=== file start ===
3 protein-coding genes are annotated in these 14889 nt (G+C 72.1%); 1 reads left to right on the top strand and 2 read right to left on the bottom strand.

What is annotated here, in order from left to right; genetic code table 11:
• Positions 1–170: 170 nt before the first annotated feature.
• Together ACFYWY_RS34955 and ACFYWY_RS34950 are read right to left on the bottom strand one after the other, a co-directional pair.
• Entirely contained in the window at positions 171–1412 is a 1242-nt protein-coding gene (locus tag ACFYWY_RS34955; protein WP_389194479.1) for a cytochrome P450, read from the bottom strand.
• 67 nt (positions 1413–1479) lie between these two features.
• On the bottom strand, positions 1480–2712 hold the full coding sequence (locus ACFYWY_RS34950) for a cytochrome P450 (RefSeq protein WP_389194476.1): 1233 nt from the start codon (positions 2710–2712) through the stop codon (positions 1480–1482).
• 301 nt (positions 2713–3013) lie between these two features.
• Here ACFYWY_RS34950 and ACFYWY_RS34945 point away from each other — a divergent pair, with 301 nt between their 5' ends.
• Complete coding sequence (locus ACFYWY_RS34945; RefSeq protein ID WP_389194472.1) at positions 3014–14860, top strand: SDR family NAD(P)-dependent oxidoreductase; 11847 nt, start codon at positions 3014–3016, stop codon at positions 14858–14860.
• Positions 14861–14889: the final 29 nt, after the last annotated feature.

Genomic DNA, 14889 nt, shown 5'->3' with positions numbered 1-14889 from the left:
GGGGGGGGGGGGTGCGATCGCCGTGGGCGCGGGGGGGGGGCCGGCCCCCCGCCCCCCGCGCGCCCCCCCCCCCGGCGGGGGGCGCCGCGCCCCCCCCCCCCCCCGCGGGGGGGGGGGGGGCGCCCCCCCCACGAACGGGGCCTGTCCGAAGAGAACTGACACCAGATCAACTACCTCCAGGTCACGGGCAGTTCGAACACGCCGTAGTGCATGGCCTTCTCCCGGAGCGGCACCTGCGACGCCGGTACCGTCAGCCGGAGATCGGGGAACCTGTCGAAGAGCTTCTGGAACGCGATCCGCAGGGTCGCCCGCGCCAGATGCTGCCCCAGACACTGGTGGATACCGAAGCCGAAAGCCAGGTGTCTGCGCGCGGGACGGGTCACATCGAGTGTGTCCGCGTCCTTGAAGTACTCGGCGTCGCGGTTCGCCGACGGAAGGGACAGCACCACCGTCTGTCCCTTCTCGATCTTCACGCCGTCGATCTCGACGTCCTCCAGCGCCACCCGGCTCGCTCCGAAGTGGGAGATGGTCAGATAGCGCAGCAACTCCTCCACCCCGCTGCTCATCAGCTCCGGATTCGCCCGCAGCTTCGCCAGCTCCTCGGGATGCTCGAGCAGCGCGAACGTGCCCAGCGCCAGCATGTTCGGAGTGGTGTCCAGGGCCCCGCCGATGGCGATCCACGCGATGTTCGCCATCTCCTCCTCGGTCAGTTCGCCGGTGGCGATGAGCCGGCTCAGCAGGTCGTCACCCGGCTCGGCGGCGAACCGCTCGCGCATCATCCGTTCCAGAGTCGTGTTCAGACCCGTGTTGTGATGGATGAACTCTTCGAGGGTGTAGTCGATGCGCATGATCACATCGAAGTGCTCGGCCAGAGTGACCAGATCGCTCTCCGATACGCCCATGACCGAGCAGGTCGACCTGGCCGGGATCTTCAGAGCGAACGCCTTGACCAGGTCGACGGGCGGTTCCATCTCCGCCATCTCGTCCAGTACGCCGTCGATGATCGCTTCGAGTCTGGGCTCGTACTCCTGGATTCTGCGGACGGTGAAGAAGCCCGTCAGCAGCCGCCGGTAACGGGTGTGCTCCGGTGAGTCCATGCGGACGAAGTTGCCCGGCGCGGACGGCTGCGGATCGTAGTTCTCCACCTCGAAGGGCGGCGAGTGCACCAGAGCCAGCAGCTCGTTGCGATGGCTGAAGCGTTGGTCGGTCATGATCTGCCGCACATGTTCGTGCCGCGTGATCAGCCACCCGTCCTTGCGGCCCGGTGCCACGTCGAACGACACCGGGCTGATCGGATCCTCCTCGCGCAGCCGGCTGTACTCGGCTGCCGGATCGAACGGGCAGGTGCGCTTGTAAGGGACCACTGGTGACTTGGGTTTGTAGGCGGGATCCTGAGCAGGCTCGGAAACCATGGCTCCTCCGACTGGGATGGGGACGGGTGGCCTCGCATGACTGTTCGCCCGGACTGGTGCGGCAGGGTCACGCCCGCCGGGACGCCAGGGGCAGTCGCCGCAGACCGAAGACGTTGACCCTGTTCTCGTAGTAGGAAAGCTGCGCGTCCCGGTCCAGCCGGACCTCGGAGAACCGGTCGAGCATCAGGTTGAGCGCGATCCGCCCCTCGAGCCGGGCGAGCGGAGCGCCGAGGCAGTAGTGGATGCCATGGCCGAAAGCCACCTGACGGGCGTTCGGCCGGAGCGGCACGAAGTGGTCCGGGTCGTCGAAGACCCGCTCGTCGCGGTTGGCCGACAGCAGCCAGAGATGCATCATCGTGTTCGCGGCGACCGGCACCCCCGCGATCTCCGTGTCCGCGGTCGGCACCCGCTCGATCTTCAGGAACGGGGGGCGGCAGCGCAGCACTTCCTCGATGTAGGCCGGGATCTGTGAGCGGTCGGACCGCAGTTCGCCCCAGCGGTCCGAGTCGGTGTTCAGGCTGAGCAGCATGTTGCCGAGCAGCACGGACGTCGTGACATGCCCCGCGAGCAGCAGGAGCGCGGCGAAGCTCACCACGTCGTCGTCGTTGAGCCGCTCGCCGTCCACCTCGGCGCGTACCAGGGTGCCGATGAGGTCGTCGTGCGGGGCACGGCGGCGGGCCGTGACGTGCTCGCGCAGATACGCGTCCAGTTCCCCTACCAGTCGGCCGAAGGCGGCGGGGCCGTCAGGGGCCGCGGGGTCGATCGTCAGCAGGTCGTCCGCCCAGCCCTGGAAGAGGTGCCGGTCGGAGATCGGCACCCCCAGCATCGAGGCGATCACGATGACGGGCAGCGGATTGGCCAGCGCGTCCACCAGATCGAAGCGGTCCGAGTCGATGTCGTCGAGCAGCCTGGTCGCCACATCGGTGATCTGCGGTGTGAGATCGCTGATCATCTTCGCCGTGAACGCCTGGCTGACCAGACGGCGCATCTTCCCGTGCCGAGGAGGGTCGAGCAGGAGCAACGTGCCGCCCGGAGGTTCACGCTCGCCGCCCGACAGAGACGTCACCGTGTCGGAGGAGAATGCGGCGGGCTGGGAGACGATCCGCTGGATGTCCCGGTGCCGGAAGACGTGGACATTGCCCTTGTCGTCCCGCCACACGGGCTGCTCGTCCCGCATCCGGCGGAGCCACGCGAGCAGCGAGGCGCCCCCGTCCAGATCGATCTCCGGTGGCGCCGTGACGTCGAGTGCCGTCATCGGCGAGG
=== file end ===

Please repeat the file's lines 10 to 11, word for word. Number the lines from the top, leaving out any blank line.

• Complete coding sequence (locus ACFYWY_RS34945; RefSeq protein ID WP_389194472.1) at positions 3014–14860, top strand: SDR family NAD(P)-dependent oxidoreductase; 11847 nt, start codon at positions 3014–3016, stop codon at positions 14858–14860.
• Positions 14861–14889: the final 29 nt, after the last annotated feature.